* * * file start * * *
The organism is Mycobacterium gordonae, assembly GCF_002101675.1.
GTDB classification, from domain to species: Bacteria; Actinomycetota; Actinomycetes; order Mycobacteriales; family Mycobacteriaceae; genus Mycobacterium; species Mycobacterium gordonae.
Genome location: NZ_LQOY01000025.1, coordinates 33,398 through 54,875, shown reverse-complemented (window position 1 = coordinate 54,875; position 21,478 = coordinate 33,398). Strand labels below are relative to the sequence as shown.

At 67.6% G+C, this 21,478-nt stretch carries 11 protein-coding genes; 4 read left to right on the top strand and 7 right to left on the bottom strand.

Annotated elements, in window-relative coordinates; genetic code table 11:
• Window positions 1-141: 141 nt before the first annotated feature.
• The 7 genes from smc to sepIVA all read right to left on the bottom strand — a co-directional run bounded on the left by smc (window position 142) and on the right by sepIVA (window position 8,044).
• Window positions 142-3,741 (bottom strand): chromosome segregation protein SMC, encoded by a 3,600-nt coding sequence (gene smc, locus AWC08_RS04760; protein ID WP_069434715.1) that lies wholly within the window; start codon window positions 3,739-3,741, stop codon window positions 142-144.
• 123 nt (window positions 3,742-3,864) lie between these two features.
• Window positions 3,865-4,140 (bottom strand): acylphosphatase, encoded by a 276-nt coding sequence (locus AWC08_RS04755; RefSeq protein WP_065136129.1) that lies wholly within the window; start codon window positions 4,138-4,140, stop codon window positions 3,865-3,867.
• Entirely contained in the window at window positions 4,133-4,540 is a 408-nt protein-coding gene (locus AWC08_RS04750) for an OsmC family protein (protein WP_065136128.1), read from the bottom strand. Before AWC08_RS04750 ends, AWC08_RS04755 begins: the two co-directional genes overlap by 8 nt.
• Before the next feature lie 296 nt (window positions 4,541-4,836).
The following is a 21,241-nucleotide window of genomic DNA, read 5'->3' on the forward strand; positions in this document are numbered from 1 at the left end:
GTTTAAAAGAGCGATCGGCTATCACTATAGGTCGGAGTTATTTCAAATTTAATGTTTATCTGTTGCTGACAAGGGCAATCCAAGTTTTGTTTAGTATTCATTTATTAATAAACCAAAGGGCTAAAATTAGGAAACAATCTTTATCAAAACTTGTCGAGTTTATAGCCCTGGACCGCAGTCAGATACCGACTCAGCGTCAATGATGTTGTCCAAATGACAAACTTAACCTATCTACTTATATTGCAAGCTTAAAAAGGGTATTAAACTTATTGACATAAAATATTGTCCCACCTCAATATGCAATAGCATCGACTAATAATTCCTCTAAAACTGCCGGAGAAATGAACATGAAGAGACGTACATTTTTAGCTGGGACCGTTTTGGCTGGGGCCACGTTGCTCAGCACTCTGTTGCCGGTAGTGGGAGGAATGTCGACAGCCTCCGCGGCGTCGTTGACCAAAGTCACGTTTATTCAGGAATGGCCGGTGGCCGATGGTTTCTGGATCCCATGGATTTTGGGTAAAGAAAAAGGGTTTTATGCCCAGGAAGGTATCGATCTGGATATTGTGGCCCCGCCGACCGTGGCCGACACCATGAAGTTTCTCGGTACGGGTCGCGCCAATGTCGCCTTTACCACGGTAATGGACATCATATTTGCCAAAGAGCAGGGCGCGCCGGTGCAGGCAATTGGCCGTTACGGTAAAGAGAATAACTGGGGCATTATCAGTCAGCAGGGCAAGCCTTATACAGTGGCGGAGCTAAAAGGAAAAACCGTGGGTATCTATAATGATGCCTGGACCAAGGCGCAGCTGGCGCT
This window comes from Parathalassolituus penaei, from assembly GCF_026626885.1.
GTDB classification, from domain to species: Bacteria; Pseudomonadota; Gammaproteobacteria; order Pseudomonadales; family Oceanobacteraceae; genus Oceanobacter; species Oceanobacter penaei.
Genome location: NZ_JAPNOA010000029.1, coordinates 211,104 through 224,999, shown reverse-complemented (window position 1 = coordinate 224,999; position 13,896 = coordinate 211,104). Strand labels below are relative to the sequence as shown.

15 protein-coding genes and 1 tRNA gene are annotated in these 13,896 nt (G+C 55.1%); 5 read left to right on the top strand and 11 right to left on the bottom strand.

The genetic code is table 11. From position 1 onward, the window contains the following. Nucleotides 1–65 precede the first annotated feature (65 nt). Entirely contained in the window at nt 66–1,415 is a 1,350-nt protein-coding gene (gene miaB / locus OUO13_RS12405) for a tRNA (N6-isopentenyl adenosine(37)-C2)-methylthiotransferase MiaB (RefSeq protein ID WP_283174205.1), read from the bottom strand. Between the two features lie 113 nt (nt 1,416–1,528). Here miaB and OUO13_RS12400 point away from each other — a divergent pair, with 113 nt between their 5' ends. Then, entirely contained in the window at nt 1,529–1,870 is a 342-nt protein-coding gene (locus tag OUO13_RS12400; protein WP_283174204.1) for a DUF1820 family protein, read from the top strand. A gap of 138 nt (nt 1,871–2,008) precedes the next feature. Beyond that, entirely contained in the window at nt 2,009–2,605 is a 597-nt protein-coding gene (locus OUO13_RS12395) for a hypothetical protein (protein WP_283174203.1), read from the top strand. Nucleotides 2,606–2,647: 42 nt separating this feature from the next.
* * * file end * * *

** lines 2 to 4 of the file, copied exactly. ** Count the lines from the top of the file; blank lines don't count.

GTDB classification, from domain to species: Bacteria; Actinomycetota; Actinomycetes; order Mycobacteriales; family Mycobacteriaceae; genus Mycobacterium; species Mycobacterium gordonae.
Genome location: NZ_LQOY01000025.1, coordinates 33,398 through 54,875, shown reverse-complemented (window position 1 = coordinate 54,875; position 21,478 = coordinate 33,398). Strand labels below are relative to the sequence as shown.

At 67.6% G+C, this 21,478-nt stretch carries 11 protein-coding genes; 4 read left to right on the top strand and 7 right to left on the bottom strand.